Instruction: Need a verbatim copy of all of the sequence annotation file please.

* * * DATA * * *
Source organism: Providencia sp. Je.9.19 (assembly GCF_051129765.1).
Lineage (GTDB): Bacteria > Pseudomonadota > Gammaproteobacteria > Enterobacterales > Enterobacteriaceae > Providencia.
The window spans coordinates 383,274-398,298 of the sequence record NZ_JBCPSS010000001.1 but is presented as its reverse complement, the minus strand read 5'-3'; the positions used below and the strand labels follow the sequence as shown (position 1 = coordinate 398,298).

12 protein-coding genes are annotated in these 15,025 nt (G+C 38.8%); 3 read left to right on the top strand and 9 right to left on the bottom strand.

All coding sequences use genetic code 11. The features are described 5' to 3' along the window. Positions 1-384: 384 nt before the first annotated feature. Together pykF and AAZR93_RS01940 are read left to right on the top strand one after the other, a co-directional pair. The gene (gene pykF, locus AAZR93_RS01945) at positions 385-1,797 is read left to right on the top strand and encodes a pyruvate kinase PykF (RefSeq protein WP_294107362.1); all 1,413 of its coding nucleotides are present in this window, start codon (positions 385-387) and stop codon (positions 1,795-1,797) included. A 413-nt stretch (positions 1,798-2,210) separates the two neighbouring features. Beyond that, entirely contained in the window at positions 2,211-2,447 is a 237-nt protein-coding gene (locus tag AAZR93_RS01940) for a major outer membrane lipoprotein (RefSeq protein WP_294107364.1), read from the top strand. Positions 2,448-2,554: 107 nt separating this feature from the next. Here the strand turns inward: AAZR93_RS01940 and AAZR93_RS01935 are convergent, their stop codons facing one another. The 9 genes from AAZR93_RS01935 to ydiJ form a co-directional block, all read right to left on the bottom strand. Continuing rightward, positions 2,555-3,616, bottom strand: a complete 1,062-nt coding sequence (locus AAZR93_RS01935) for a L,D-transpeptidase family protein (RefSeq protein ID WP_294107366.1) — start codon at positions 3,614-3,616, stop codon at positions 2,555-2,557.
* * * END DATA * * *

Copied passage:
Source organism: Providencia sp. Je.9.19 (assembly GCF_051129765.1).
Lineage (GTDB): Bacteria > Pseudomonadota > Gammaproteobacteria > Enterobacterales > Enterobacteriaceae > Providencia.
The window spans coordinates 383,274-398,298 of the sequence record NZ_JBCPSS010000001.1 but is presented as its reverse complement, the minus strand read 5'-3'; the positions used below and the strand labels follow the sequence as shown (position 1 = coordinate 398,298).

12 protein-coding genes are annotated in these 15,025 nt (G+C 38.8%); 3 read left to right on the top strand and 9 right to left on the bottom strand.

All coding sequences use genetic code 11. The features are described 5' to 3' along the window. Positions 1-384: 384 nt before the first annotated feature. Together pykF and AAZR93_RS01940 are read left to right on the top strand one after the other, a co-directional pair. The gene (gene pykF, locus AAZR93_RS01945) at positions 385-1,797 is read left to right on the top strand and encodes a pyruvate kinase PykF (RefSeq protein WP_294107362.1); all 1,413 of its coding nucleotides are present in this window, start codon (positions 385-387) and stop codon (positions 1,795-1,797) included. A 413-nt stretch (positions 1,798-2,210) separates the two neighbouring features. Beyond that, entirely contained in the window at positions 2,211-2,447 is a 237-nt protein-coding gene (locus tag AAZR93_RS01940) for a major outer membrane lipoprotein (RefSeq protein WP_294107364.1), read from the top strand. Positions 2,448-2,554: 107 nt separating this feature from the next. Here the strand turns inward: AAZR93_RS01940 and AAZR93_RS01935 are convergent, their stop codons facing one another. The 9 genes from AAZR93_RS01935 to ydiJ form a co-directional block, all read right to left on the bottom strand. Continuing rightward, positions 2,555-3,616, bottom strand: a complete 1,062-nt coding sequence (locus AAZR93_RS01935) for a L,D-transpeptidase family protein (RefSeq protein ID WP_294107366.1) — start codon at positions 3,614-3,616, stop codon at positions 2,555-2,557.